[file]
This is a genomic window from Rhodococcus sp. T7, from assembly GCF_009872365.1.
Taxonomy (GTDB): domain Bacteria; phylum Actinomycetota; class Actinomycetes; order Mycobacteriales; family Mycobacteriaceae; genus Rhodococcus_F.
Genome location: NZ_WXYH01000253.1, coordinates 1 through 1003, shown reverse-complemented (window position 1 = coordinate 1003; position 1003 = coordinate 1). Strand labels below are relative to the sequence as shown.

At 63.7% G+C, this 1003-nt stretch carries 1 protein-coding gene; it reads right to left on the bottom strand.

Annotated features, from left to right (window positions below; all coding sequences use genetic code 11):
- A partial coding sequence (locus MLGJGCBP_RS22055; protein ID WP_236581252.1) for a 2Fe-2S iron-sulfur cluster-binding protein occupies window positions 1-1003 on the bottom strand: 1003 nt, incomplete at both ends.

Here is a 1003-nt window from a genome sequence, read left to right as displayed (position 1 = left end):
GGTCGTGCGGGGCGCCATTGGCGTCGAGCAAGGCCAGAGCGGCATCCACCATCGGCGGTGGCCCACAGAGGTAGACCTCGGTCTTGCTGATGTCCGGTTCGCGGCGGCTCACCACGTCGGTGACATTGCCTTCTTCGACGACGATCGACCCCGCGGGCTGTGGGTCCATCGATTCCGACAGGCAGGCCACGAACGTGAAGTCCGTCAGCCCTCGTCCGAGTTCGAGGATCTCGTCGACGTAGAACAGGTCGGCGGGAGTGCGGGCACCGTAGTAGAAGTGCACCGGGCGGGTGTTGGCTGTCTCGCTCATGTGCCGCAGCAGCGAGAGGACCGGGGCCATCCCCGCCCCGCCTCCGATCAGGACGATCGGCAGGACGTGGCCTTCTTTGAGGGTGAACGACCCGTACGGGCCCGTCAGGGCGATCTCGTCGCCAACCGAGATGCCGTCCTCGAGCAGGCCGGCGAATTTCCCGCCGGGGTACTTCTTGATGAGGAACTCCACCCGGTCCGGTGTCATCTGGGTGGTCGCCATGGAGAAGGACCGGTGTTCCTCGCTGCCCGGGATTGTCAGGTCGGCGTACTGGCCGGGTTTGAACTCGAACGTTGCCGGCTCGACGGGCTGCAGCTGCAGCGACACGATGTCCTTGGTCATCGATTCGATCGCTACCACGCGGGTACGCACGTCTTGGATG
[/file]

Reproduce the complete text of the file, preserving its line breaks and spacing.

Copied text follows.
This is a genomic window from Rhodococcus sp. T7, from assembly GCF_009872365.1.
Taxonomy (GTDB): domain Bacteria; phylum Actinomycetota; class Actinomycetes; order Mycobacteriales; family Mycobacteriaceae; genus Rhodococcus_F.
Genome location: NZ_WXYH01000253.1, coordinates 1 through 1003, shown reverse-complemented (window position 1 = coordinate 1003; position 1003 = coordinate 1). Strand labels below are relative to the sequence as shown.

At 63.7% G+C, this 1003-nt stretch carries 1 protein-coding gene; it reads right to left on the bottom strand.

Annotated features, from left to right (window positions below; all coding sequences use genetic code 11):
- A partial coding sequence (locus MLGJGCBP_RS22055; protein ID WP_236581252.1) for a 2Fe-2S iron-sulfur cluster-binding protein occupies window positions 1-1003 on the bottom strand: 1003 nt, incomplete at both ends.

Here is a 1003-nt window from a genome sequence, read left to right as displayed (position 1 = left end):
GGTCGTGCGGGGCGCCATTGGCGTCGAGCAAGGCCAGAGCGGCATCCACCATCGGCGGTGGCCCACAGAGGTAGACCTCGGTCTTGCTGATGTCCGGTTCGCGGCGGCTCACCACGTCGGTGACATTGCCTTCTTCGACGACGATCGACCCCGCGGGCTGTGGGTCCATCGATTCCGACAGGCAGGCCACGAACGTGAAGTCCGTCAGCCCTCGTCCGAGTTCGAGGATCTCGTCGACGTAGAACAGGTCGGCGGGAGTGCGGGCACCGTAGTAGAAGTGCACCGGGCGGGTGTTGGCTGTCTCGCTCATGTGCCGCAGCAGCGAGAGGACCGGGGCCATCCCCGCCCCGCCTCCGATCAGGACGATCGGCAGGACGTGGCCTTCTTTGAGGGTGAACGACCCGTACGGGCCCGTCAGGGCGATCTCGTCGCCAACCGAGATGCCGTCCTCGAGCAGGCCGGCGAATTTCCCGCCGGGGTACTTCTTGATGAGGAACTCCACCCGGTCCGGTGTCATCTGGGTGGTCGCCATGGAGAAGGACCGGTGTTCCTCGCTGCCCGGGATTGTCAGGTCGGCGTACTGGCCGGGTTTGAACTCGAACGTTGCCGGCTCGACGGGCTGCAGCTGCAGCGACACGATGTCCTTGGTCATCGATTCGATCGCTACCACGCGGGTACGCACGTCTTGGATG